In the middle of winter, nothing tastes better than garden carrots. I learned this long ago when I lived in the small town of Genval in Belgium.
After spending my first seven years in a large chateau with a huge backyard, this new light pink brick house one town over seemed like a cozy home. We had a deep and narrow backyard, separated from the neighbours by a chain link fence. And though we had a sprawling strawberry patch on one side, a large bed of roses out front and a hazelnut bush and chestnut tree out back, we didn’t grow much of anything else. But next door, Mr. Vanderbeek had a huge garden.
René and Rose Vanderbeek replaced the grandparents I had left in the U.S. They were an older retired couple who lived a well ordered life. Since my family did not have a TV, the Vanderbeeks would let me climb over the stone wall to come watch the children’s programming on Wednesday afternoons when school let out. They also took care of our dog who searched them out for a peaceful getaway. Madame would feed me her fresh galettes and serve them with a glass of dark currant juice, while Monsieur would sit in the corner and smoke and listen to the radio perched on a tall shelf.
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But Monsieur’s pride and joy was his garden. Just like our backyard, his plot was deep and narrow. From mid-February to the end of November, he would be working at planting, weeding, mulching and watering. I can still see him, with his beret perched sideways, pushing his wheelbarrow down the middle of his garden. Down on his hands and knees, a hoe or spade always at his side, he took care of that garden out of love. I loved seeing the neat rows. As sprouts poked through the ground in the spring, I looked for the different shades of green announcing each vegetable.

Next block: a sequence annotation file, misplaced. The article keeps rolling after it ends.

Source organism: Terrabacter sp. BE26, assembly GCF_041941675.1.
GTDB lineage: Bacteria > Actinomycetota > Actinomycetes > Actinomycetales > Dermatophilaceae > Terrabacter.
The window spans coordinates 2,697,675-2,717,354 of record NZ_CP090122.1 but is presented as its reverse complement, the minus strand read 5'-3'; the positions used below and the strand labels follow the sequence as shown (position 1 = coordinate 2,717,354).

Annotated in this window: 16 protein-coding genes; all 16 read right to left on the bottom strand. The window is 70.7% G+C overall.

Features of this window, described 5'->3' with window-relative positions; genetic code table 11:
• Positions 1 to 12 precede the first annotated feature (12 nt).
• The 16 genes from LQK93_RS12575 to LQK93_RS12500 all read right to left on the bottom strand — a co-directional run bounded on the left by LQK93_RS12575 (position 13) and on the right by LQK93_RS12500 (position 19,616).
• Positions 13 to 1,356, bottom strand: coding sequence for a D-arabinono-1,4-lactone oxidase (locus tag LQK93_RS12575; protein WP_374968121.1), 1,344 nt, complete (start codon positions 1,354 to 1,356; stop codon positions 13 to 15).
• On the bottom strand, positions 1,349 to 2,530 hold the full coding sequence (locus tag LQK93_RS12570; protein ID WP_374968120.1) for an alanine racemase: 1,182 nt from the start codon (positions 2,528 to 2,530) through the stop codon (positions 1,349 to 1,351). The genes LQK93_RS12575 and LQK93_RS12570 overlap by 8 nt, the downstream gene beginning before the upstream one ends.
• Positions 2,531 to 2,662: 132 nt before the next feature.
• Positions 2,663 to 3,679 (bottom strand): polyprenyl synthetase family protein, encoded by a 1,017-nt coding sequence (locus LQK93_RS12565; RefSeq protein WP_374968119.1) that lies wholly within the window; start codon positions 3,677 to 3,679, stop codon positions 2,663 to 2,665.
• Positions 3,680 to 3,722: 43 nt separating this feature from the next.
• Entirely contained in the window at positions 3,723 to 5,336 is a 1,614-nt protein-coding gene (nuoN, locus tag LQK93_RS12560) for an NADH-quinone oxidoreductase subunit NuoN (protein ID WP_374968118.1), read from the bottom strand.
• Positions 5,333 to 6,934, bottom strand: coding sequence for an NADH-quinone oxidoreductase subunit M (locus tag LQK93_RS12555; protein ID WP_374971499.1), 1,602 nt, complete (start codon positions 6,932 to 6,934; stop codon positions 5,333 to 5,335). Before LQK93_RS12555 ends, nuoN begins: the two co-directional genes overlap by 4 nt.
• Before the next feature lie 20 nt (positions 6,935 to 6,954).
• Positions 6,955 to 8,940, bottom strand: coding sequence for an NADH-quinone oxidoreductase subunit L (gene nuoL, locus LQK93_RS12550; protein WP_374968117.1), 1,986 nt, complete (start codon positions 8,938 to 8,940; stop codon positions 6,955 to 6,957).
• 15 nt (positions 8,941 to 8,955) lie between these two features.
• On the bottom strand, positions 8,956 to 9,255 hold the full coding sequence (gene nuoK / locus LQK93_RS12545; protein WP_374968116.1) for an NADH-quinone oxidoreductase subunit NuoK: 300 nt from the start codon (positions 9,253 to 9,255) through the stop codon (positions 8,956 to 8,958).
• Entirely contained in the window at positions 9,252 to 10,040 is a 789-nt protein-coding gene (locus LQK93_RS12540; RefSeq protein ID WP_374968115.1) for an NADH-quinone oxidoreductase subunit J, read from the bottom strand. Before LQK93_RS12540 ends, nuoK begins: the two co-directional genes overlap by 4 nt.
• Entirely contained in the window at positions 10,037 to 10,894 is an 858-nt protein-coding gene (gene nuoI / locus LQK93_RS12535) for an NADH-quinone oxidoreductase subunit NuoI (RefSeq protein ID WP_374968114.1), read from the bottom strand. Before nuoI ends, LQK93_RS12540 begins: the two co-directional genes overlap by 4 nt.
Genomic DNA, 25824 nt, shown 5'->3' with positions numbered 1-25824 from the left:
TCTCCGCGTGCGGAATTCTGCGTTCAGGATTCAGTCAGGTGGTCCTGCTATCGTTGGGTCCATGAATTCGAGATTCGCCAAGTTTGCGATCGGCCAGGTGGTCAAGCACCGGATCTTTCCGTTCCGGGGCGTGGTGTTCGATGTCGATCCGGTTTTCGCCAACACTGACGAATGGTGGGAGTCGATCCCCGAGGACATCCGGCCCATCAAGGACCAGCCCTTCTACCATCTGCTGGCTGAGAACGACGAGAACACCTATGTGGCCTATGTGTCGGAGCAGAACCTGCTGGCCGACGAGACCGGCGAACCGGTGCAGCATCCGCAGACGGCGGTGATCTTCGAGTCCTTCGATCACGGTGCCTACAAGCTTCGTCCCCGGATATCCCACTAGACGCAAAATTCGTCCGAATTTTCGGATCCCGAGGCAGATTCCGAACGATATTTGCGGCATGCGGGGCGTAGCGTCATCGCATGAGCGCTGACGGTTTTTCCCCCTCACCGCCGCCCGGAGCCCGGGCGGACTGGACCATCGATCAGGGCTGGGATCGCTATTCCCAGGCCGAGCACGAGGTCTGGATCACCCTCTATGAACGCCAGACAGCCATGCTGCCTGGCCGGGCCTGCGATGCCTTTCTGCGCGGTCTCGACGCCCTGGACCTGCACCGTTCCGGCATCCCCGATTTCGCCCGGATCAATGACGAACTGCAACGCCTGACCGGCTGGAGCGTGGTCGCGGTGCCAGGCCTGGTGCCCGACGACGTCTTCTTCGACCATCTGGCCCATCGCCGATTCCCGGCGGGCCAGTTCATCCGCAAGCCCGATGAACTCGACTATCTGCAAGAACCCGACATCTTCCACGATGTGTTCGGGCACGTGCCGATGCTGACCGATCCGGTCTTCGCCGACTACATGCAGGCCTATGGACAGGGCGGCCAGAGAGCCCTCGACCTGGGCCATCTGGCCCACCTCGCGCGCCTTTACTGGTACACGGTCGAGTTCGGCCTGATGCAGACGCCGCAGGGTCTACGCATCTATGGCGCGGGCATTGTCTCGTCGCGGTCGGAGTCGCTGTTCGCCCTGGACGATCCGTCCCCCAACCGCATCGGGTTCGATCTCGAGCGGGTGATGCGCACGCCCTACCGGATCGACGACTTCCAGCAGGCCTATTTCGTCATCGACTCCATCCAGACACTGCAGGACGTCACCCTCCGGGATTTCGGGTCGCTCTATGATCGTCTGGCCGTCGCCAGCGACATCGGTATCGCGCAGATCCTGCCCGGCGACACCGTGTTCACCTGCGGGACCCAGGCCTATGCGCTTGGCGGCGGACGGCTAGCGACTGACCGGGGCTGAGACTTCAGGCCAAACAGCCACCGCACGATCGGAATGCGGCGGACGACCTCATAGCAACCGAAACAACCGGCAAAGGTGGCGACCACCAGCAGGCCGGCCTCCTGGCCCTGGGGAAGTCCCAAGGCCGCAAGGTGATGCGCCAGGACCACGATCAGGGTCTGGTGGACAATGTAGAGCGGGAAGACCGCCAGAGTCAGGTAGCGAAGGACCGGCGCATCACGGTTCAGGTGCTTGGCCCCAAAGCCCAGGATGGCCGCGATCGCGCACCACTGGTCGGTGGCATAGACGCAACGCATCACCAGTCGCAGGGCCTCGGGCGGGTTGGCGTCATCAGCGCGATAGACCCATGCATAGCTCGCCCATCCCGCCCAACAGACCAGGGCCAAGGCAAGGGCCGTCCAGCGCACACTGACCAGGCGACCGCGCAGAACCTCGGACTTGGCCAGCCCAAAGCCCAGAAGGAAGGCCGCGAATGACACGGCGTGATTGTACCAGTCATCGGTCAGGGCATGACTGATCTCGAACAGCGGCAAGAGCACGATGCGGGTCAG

It was quite a big garden. And since Monsieur and Madame had no children, they always had extra. Over the fence, we received potatoes, leeks, onions, peas and, yes, carrots. Every now and then, René would go out and dig up a bunch and offer it to my mother. Most often, these vegetables ended up in a typical Belgian vegetable soup. But those carrots, raw, were some of the best I have ever had. Kept stored in the ground, they still had a great crunch but also an added sweetness.
These days, I get my carrots from Dale and Jo at the Goshen Farmer’s market. I like to eat them raw, but in the winter they often show up on my menu as Flemish carrots, my way of combining the best of both of my cultures. Here is the recipe if you want to try it.
- 4 to 5 carrots, thinly sliced (I don’t peel them when I get them from Dale)
- 1/2 medium onion, diced
- 1 tablespoon butter
- 1 teaspoon fresh thyme
- Salt and pepper to taste
- Water to cover
- 1 tablespoon cornstarch dissolved in a 1/4 cup of water
- A few sprigs of fresh parsley, chopped
- Melt the butter in a medium saucepan. Add onions and fry until softened, about five minutes. Add carrots and stir to coat with butter. Add thyme, salt and pepper and just enough water to barely cover them. Bring to a boil and simmer for 5 to 10 minutes, only until the carrots are tender.
- With the burner still on, slowly stir in the cornstarch mixture and keep stirring until the sauce thickens slightly. Serve immediately, with a little chopped parsley sprinkled on top.